OFC Scoop 3: Dec 2014
Policy Priority Update: What’s the “big picture” for LNG in BC?
While legislators sit through BC’s first fall session since 2011 to pass legislation essential for LNG proponents to make “final investment decisions”, northern BC First Nations were laying down their own laws about what it’s going to take.
In early November, Chiefs from four Skeena region nations issued a statement opposing the proposed Petronas LNG project on Lelu Island, in the heart of the Skeena estuary. The estuary is considered crucial habitat for the salmon of the entire Skeena River system so anything that would impact that habitat affects the fishing rights of First Nations throughout the watershed. The provincial and federal governments considered upstream nations to be too distant from the site to be impacted.
First Nations throughout much of northern BC have been vocal about the need for a “big picture” look at the potential impacts – ecological, social, cultural and economic – of this new industry. Last spring Treaty 8 First Nations – in BC’s northeast where increased fracking will feed the demands of the LNG plants on the coast – explicitly called for a regional strategic environmental assessment, or RSEA, as a condition of their approval.
Similarly, Coastal First Nations have also called for RSEAs to better understand and minimize the cumulative effects of natural gas development, transport and processing on the environment and communities across BC. This has been echoed by the Carrier Sekani Tribal Council. These First Nations are clear that they are not against LNG development, but they need much more information to ensure they and other BC communities can make decisions based on the best science and traditional knowledge when it comes to where, and how fast, the industry develops.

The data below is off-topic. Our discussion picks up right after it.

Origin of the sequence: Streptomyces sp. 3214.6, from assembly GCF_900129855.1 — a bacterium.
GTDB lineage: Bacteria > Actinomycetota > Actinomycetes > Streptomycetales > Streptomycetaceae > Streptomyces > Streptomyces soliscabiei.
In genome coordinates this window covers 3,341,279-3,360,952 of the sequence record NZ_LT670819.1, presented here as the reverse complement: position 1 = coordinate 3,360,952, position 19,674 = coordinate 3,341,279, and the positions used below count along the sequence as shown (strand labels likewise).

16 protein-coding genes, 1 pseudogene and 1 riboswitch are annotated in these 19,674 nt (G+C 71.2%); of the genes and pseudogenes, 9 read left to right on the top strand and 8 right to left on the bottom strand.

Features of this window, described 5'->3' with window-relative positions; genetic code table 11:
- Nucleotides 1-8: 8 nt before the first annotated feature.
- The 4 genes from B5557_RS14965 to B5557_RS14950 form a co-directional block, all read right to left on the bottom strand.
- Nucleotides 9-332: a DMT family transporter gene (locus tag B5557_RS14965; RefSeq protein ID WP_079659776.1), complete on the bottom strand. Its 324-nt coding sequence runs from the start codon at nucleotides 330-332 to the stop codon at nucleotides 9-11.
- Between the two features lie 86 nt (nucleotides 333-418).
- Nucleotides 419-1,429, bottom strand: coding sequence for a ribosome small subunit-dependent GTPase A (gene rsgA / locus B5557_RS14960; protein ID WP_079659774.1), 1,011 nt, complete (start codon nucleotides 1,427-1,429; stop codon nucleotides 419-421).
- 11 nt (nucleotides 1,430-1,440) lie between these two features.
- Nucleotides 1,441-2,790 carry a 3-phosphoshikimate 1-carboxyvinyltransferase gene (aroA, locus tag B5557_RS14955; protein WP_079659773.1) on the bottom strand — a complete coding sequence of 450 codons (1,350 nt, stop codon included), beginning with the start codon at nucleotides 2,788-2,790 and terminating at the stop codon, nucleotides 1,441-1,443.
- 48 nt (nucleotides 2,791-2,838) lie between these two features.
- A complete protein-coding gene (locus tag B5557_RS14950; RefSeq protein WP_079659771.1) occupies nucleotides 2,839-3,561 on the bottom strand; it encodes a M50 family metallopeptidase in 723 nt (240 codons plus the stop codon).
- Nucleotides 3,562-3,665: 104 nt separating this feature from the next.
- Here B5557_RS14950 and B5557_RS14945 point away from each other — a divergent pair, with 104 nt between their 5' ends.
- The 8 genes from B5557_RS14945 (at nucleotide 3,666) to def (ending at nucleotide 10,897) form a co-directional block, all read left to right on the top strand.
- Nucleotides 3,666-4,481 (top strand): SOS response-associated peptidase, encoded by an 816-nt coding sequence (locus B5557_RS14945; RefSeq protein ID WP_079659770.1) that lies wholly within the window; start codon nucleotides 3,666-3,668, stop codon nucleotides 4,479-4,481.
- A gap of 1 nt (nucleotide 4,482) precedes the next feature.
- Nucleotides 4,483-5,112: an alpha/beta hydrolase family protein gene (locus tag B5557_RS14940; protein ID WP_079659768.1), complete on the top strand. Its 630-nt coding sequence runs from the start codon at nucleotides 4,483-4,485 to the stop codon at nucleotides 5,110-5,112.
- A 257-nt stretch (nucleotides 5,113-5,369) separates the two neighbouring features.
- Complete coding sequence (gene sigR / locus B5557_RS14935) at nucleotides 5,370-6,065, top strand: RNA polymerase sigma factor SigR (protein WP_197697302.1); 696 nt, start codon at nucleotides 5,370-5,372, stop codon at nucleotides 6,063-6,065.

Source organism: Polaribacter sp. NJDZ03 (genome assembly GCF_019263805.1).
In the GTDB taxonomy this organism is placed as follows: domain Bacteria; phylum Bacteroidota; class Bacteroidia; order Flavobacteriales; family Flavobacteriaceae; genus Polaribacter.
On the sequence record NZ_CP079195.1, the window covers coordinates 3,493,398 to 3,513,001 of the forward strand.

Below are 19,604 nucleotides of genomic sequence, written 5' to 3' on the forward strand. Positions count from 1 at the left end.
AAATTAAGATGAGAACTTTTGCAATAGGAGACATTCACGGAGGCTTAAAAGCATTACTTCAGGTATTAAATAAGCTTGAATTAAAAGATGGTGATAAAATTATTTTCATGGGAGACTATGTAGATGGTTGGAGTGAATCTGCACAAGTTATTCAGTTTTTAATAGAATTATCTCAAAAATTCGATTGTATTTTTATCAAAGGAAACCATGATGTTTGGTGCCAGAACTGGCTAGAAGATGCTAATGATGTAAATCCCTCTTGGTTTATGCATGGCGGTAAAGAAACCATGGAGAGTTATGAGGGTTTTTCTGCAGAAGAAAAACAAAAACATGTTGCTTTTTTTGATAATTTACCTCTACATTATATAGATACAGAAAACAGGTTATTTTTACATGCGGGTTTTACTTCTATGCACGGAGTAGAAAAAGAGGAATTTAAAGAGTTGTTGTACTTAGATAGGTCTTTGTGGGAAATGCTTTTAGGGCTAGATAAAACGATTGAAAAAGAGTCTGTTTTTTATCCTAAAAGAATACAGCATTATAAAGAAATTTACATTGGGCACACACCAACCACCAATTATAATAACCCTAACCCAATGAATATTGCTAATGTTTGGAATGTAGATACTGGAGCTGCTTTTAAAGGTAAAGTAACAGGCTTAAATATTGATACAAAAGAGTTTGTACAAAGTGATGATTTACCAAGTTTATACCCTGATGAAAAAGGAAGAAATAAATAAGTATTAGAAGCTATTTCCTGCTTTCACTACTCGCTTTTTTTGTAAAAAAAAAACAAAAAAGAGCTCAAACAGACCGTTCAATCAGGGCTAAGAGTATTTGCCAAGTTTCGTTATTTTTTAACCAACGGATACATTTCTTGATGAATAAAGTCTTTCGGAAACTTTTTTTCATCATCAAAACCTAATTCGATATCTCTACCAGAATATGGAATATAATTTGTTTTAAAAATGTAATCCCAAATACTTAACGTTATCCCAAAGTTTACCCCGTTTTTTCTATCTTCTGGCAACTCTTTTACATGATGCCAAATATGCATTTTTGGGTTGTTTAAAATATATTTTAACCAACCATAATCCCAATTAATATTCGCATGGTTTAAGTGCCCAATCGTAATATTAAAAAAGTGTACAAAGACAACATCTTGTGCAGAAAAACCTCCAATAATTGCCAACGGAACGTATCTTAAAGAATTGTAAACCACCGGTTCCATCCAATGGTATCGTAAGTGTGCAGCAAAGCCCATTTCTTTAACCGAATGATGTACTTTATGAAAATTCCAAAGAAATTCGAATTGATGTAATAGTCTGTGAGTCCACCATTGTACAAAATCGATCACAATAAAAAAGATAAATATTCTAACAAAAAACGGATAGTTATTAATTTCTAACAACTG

Last year, the province’s budget consultation process heard repeatedly on its northern tour that the “project-by-project” approach of environmental assessment was not working for northern communities. Especially when so many projects are still speculative, the time is now to identify bigger picture values and thresholds – from wildlife habitat to be fragmented up to five pipeline corridors to small communities facing an influx of thousands of temporary construction workers putting a strain on municipal services and infrastructure.
With this priority, OFC members are working to support the demands of First Nations and communities in the region to have a strong voice in the shaping of how this new industry will – and won’t – change the things that are most important to their long term well-being.